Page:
On the other hand, if the contentious domain name is registered on the .in TLD, the appropriate forum to raise a dispute would be the INRegistry which maintains a panel of Arbitrators to adjudicate such disputes. Comparatively, raising such a dispute is more economical, at Rs. 20,000/- plus service tax per dispute plus Rs. 2,000/- per personal hearing if required. (This too is not inclusive of professional fees for legal counsel).

On what grounds can you raise a dispute before the INRegistry?

Domain Name Disputes are typically raised on the following grounds as per Clause 4 of the INDRP (below), which is to say that the misuse should be such that it is deceptively similar and used in bad faith by a registrant who has no rights or legitimate interests in the domain name.

4. Types of Disputes

Any Person who considers that a registered domain name conflicts with his legitimate rights or interests may file a Complaint to the .IN Registry on the following premises:

(i) the Registrant's domain name is identical or confusingly similar to a name, trademark or service mark in which the Complainant has rights;

(ii) the Registrant has no rights or legitimate interests in respect of the domain name; and

(iii) the Registrant's domain name has been registered or is being used in bad faith.
The term "bad faith" stipulated in Clause 4 (iii), is clarified in Clause 6 (below), which covers misuse that it is the nature of domain squatting for profit (either by holding it to ransom or creating deceptively similar services), or to prevent its use by a legitimate user.

6. Evidence of Registration and use of Domain Name in Bad Faith

For the purposes of Paragraph 4(iii), the following circumstances, in particular but without limitation, if found by the Arbitrator to be present, shall be evidence of the registration and use of a domain name in bad faith:

(i) circumstances indicating that the Registrant has registered or acquired the domain name primarily for the purpose of selling, renting, or otherwise transferring the domain name registration to the Complainant, who bears the name or is the owner of the trademark or service mark, or to a competitor of that Complainant, for valuable consideration in excess of the Registrant's documented out-of-pocket costs directly related to the domain name; or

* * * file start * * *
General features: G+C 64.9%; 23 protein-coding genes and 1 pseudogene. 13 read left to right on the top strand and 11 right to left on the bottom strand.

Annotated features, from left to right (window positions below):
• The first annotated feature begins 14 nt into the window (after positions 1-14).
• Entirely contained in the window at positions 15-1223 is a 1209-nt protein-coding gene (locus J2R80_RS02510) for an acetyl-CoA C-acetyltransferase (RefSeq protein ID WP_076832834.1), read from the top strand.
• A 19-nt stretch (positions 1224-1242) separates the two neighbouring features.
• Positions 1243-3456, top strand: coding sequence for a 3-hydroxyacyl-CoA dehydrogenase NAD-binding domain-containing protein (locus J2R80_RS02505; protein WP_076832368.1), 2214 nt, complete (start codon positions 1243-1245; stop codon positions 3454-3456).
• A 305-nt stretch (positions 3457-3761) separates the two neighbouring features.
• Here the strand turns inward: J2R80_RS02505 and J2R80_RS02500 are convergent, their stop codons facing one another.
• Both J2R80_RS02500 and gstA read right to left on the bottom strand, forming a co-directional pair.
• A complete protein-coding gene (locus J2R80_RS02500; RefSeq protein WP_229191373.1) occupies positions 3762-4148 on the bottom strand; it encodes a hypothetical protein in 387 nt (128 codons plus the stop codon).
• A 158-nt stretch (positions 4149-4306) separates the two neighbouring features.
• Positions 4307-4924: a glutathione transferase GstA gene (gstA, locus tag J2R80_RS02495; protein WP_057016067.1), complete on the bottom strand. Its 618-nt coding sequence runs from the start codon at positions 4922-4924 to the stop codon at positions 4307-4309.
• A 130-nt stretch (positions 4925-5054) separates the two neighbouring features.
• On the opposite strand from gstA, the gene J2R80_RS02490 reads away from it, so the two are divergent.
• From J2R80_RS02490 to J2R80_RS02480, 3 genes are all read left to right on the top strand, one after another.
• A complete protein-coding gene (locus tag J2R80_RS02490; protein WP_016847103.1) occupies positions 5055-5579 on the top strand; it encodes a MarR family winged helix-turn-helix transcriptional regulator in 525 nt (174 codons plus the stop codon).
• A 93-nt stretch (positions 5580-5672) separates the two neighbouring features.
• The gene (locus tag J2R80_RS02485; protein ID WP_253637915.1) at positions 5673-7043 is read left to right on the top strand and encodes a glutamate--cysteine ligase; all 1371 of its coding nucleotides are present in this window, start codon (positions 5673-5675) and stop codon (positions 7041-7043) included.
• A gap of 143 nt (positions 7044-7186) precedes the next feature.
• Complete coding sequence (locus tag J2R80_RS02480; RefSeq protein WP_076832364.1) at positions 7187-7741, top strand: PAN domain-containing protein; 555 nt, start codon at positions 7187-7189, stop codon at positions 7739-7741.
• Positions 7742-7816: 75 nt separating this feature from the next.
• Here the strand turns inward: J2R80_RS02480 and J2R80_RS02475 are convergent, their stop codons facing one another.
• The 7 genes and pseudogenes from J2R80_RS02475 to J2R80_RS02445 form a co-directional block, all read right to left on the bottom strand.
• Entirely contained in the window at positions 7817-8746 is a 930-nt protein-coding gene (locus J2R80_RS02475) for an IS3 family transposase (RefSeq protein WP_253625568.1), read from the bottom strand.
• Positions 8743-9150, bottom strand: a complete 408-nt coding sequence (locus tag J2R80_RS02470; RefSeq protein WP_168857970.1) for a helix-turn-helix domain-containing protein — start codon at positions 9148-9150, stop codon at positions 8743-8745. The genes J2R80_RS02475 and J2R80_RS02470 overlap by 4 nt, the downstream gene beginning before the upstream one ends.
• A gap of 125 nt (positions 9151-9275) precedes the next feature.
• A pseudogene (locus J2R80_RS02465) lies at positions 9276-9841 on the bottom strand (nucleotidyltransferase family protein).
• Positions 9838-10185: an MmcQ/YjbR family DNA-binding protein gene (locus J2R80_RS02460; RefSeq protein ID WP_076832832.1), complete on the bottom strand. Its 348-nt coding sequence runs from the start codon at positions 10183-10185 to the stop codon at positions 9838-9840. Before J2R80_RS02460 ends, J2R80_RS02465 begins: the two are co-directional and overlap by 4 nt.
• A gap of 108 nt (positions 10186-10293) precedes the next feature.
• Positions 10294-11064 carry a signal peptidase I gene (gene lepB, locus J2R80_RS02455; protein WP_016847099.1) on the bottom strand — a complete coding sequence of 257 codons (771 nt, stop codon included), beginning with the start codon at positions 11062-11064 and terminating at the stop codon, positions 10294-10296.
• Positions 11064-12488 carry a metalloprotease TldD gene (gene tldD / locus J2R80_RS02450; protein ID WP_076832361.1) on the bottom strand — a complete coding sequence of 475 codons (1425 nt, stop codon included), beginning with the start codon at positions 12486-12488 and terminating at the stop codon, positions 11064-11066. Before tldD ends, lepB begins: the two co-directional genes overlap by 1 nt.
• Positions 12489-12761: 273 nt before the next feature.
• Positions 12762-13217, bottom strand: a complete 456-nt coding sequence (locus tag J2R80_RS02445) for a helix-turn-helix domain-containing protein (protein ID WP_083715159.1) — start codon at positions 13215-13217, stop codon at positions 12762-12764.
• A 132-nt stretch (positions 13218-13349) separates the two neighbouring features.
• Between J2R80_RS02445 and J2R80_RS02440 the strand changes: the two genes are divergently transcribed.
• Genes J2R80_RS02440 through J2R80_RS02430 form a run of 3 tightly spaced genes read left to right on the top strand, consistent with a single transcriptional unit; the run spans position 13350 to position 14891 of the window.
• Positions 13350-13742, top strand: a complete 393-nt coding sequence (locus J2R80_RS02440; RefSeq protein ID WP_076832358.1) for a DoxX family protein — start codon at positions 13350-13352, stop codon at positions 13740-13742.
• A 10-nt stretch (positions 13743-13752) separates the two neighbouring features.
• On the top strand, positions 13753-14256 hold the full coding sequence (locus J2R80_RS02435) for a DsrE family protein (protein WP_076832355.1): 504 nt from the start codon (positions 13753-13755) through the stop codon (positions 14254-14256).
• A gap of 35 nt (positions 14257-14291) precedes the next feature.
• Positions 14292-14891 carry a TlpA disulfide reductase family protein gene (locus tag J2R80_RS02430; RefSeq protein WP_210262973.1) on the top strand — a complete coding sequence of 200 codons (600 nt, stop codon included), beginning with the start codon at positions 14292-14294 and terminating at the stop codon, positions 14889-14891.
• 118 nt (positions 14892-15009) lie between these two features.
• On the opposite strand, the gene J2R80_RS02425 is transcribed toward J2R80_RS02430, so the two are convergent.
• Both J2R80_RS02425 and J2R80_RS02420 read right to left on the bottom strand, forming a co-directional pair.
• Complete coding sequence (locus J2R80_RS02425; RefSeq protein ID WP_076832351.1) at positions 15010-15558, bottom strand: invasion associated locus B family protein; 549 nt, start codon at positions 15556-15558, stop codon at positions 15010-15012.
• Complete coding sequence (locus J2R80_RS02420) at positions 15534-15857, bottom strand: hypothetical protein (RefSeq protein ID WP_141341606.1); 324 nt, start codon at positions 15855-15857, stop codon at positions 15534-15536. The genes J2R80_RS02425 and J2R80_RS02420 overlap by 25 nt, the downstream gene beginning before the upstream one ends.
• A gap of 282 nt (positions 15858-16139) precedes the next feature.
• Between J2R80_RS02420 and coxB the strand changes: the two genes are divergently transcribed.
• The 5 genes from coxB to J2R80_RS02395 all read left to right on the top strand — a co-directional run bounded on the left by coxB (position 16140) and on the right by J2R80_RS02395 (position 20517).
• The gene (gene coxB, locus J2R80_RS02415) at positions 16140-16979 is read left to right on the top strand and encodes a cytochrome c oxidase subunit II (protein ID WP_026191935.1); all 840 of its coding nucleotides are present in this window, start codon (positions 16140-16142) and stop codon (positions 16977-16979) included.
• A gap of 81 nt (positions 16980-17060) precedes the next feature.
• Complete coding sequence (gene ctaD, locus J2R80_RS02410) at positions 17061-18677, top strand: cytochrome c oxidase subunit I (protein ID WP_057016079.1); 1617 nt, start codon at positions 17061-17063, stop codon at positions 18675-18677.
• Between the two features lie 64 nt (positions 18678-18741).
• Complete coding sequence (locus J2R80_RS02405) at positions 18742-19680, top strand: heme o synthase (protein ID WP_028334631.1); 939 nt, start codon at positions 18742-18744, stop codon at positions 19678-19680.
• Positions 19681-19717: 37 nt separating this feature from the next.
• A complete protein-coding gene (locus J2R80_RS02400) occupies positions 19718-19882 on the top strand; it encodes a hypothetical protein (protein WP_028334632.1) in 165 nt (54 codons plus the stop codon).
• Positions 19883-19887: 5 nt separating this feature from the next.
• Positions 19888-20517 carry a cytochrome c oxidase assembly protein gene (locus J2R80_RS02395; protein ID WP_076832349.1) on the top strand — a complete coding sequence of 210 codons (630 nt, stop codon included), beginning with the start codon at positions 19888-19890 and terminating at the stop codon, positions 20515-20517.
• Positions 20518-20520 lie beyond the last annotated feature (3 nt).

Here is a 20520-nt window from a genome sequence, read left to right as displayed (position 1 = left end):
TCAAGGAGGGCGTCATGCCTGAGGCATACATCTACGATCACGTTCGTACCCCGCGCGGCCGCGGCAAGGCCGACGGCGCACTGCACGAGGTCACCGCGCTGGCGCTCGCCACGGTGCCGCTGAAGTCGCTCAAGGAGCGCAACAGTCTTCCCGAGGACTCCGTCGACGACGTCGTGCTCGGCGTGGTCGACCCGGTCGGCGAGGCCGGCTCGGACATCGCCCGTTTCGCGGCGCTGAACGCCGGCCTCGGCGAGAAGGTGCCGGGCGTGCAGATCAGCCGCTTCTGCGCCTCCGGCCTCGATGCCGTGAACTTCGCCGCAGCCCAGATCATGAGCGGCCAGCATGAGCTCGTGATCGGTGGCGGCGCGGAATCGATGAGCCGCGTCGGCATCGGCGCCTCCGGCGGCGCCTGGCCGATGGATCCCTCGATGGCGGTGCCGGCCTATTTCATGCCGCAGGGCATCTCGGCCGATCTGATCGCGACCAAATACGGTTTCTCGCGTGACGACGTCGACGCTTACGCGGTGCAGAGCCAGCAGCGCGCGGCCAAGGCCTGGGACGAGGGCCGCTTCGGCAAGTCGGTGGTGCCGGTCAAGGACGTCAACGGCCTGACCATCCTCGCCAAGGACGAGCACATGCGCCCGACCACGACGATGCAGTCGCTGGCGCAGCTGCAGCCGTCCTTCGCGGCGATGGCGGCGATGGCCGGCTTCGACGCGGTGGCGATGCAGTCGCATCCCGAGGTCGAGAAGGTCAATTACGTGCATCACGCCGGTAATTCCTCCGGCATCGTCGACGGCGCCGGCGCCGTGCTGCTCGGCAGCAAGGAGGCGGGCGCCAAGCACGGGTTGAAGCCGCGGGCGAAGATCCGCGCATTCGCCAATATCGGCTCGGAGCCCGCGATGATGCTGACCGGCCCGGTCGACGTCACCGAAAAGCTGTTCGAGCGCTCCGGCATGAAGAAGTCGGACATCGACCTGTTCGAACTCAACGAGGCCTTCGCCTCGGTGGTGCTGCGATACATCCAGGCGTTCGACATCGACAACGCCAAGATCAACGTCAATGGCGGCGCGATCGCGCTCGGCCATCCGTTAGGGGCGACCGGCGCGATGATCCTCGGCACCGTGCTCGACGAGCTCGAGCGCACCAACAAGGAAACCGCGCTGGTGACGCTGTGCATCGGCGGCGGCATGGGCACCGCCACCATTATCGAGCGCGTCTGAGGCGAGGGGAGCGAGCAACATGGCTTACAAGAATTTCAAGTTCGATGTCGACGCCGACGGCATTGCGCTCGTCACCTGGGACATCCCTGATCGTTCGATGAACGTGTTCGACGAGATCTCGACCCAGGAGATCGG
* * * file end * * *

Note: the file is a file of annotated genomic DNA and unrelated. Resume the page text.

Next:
(ii) the Registrant has registered the domain name in order to prevent the owner of the trademark or service mark from reflecting the mark in a corresponding domain name, provided that the Registrant has engaged in a pattern of such conduct; or

(iii) by using the domain name, the Registrant has intentionally attempted to attract Internet users to the Registrant's website or other on-line location, by creating a likelihood of confusion with the Complainant's name or mark as to the source, sponsorship, affiliation, or endorsement of the Registrant's website or location or of a product or service on the Registrant's website or location.

The Arbitration itself is to be concluded and decided within 60 calendar days of the commencement of the arbitration proceedings, save in exceptional circumstances. While it is rather uncharacteristic of the litigation experience in India, fortunately most disputes under the INDRP appear to be decided in a much shorter time span by the current panel of Arbitrators. This may partly be because domain name squatters would mostly have little to offer by way of defence. Moreover domain squatting essentially being an opportunistic attempt to unjustly enrich oneself on someone else's goodwill, most cyber-squatters probably don't think it's worth their while to incur legal fees. The INRegistry site is a great place to get copies of past decisions of domain name disputes decided under the INDRP.

However, do keep in mind that the relief that can be granted under the INDRP is limited to transfer of the domain name to the aggrieved party. If the aggrieved party wishes to seek compensation, or any other action, then he/she would need to initiate separate litigation in the criminal / civil court of competent jurisdiction. There is however no bar to filing a complaint under the INDRP for transfer of the domain name and simultaneously moving the courts for other relief.